Skip to content
March 2, 2017 / CorpWell

Celestial Railway

In 1885, the Town of Jupiter had to depend on the Indian River Steamboat Company to bring passengers and freight south from Titusville. When the passengers reached Juno Beach, they could board another steamer named the Lake Worth, to continue to Palm Beach or other points south. The rob; however, was making the connection between Juno Beach and Jupiter.

Cont  In 1885, the Town of Jupiter had to depend on the Indian River Steamboat Company to bring passengers and freight south from Titusville. When the passengers reached Juno Beach, they could board another steamer named the Lake Worth, to continue to Palm Beach or other points south. The rob; however, was making the connection between Juno Beach and Jupiter. The only transportation available between these two ports was a line of freight wagons pulled by oxen, called bull trains, that shuttled their passengers and freight over the 7.5 miles of rough and rutted road. Palm Beach and Broward counties were still part of Dade County at that time with a population of 861 residents and 134 Indians. By 1889, the only sizable settlements were on Biscayne Bay and Lake Worth; however, the citizens of the Lake area soon wrested the county seat of Dade from Miami and moved it to Juno. Soon afterward, Dade County had its first two-story courthouse in Juno Beach. With Juno the new county seat, the Jacksonville, Tampa and Key West Railroad Company saw the opportunity to open a rail connection that would link Jupiter to Juno. More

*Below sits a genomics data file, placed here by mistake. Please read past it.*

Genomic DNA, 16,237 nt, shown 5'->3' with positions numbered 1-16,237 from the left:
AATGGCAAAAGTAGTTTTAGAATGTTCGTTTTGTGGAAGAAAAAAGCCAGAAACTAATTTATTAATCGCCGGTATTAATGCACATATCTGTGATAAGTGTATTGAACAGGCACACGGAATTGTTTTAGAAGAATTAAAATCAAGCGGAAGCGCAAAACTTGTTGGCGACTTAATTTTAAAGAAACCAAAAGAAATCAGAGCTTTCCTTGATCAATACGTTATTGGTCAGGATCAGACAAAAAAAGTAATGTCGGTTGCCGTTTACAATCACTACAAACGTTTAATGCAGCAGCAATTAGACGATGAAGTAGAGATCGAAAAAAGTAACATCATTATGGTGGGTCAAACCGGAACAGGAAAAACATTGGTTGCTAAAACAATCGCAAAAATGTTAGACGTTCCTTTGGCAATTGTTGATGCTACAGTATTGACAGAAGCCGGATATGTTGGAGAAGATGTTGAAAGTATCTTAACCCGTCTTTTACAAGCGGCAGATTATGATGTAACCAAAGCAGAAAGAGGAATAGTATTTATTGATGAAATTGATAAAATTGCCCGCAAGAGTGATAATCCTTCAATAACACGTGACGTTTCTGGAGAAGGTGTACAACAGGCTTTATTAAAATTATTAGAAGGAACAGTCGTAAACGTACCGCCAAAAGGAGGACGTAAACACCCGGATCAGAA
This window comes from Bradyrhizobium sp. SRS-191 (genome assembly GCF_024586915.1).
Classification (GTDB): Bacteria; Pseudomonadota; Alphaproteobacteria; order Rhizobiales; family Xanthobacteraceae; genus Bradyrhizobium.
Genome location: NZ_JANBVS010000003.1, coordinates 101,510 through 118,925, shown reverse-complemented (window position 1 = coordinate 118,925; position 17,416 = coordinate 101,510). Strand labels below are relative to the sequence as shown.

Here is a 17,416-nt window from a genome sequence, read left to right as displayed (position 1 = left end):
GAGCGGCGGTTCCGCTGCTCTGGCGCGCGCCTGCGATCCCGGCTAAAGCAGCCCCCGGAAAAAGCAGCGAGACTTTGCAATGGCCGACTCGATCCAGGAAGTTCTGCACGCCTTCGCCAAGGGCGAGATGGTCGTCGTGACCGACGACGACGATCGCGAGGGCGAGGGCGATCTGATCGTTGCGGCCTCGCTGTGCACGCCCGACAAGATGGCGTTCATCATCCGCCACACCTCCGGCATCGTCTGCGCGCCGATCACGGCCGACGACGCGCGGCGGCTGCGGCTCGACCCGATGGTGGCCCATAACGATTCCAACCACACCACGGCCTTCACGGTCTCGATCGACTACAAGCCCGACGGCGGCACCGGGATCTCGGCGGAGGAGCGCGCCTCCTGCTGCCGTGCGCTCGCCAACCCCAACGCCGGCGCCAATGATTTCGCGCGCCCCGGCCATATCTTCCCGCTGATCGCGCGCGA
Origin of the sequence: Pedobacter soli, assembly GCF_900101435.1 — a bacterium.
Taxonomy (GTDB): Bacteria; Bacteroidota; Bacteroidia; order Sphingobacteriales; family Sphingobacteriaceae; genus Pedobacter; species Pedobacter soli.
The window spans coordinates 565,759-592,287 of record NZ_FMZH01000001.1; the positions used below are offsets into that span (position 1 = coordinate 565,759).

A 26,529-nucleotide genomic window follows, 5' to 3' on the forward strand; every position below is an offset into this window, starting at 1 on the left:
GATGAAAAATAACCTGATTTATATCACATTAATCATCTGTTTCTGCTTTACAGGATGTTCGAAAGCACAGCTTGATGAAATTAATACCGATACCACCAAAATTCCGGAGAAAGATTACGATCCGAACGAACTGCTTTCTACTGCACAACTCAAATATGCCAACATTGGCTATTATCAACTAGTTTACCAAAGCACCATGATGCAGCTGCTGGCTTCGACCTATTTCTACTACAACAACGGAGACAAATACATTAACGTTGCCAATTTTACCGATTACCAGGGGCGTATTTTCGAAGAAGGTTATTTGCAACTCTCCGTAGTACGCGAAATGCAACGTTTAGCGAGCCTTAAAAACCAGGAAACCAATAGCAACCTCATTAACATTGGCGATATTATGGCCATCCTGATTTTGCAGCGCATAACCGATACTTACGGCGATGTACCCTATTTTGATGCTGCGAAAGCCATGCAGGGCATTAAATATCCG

IMG_1814.JPG

David Kempe (Left), Mayor Todd Wodraska (center), Wayne Posner (right)  and public

celestial-1

IMG_1819.JPG

Jamie Stuve

Jamie Stuve, President, Loxahatchee River Historical Society

Josh Liller, Historian for the Light House Museum

Advertisements